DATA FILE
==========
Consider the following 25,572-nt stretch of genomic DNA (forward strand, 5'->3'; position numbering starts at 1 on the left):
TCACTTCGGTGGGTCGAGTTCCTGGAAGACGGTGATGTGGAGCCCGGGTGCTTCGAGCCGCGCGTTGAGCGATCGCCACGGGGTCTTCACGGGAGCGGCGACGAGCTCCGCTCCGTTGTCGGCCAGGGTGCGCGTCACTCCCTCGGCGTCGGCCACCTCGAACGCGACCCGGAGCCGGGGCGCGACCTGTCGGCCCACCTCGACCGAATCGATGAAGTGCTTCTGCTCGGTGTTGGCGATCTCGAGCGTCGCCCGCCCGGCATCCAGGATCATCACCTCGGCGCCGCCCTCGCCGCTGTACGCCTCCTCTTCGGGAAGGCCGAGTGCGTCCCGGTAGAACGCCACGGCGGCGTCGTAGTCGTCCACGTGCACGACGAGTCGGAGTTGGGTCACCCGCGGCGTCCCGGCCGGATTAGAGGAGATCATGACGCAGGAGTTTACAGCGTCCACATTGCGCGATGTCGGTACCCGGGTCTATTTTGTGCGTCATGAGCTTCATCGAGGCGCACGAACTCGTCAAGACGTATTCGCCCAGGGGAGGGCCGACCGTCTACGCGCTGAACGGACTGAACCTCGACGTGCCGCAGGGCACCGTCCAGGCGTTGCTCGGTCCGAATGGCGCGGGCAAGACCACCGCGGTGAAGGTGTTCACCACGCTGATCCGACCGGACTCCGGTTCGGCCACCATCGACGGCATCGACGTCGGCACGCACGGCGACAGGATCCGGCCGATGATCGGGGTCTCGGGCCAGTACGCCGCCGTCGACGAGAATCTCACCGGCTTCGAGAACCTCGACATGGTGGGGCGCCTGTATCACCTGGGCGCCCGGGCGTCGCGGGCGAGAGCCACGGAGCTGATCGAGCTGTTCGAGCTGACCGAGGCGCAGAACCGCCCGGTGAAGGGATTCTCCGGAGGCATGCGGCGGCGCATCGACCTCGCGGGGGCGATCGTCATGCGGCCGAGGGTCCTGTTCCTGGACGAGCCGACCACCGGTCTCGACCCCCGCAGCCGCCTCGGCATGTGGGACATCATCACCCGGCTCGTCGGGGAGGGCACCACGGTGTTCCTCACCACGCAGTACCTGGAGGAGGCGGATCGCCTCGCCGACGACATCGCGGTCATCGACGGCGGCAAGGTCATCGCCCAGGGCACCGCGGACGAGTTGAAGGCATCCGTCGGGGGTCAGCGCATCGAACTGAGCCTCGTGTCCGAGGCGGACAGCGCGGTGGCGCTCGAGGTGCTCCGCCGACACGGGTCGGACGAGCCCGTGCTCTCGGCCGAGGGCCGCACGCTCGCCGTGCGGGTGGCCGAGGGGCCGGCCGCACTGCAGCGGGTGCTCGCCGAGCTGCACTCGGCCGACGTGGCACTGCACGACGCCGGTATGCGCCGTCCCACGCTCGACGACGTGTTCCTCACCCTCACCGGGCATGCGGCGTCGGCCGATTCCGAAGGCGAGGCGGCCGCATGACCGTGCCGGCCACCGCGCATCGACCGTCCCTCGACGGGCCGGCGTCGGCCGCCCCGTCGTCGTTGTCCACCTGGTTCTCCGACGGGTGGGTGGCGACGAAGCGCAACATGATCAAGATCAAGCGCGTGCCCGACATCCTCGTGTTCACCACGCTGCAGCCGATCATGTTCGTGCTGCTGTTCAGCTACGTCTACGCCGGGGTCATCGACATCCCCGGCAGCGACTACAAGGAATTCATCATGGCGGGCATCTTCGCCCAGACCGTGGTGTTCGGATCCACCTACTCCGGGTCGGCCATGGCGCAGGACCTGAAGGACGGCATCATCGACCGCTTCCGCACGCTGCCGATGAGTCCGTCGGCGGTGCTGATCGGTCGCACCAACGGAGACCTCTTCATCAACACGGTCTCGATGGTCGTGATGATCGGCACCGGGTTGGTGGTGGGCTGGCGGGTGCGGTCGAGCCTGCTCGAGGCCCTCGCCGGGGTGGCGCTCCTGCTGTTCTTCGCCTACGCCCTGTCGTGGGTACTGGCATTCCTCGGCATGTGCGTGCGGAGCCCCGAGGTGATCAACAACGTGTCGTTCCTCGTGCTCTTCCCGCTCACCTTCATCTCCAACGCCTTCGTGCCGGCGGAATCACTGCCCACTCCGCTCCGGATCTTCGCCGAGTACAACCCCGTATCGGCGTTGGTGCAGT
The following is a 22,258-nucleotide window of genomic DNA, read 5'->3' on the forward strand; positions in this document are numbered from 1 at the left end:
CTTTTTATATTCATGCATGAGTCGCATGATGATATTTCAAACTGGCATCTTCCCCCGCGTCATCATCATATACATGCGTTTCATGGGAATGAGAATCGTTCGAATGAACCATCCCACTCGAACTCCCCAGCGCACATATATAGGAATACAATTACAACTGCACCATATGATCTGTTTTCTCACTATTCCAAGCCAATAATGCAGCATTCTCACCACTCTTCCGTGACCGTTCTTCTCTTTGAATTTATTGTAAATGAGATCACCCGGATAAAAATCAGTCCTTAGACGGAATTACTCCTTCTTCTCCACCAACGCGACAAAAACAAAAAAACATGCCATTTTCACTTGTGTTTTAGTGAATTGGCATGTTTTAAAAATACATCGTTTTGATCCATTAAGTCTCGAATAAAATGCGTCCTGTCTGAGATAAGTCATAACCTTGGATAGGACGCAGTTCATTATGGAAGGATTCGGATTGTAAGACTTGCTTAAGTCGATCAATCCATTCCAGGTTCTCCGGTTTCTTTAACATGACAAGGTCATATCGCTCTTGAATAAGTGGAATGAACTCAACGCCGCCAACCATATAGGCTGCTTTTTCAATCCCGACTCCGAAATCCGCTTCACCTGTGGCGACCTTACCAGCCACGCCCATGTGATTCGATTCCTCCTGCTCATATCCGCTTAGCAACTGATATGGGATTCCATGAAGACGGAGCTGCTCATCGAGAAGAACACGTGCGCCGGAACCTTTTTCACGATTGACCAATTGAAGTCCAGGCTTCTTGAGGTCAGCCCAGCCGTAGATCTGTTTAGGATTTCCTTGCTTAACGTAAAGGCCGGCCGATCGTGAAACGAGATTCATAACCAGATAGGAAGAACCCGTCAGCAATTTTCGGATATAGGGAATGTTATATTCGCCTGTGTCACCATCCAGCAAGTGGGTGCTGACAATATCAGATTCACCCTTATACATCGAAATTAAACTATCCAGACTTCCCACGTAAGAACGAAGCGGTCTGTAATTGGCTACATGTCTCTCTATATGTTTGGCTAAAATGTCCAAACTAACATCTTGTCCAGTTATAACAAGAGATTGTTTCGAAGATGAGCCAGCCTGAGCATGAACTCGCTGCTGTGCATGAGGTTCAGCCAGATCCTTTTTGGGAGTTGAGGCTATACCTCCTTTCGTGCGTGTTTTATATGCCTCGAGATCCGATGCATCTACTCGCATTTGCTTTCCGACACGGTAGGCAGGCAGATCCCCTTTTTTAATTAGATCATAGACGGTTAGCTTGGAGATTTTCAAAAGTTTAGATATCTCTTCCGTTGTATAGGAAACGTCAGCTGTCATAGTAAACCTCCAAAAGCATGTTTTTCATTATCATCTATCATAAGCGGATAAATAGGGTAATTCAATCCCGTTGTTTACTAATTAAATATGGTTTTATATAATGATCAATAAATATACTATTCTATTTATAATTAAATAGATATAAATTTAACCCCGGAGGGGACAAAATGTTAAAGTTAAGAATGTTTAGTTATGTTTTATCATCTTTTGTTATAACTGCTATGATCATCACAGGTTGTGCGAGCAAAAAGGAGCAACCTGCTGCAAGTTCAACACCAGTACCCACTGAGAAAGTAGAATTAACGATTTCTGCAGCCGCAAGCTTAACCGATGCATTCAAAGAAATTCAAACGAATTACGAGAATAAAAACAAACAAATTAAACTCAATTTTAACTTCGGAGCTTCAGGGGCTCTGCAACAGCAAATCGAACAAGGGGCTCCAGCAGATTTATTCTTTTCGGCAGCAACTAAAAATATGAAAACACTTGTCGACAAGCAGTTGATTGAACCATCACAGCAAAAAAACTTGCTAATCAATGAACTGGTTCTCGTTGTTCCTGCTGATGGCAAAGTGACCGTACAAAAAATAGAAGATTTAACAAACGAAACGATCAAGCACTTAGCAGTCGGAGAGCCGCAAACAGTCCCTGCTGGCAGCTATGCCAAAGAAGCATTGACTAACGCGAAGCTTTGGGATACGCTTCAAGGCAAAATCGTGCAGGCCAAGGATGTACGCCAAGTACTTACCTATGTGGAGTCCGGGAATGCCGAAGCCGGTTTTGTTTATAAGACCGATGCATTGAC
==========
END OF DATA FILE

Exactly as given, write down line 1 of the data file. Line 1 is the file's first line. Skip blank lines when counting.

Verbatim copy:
Consider the following 25,572-nt stretch of genomic DNA (forward strand, 5'->3'; position numbering starts at 1 on the left):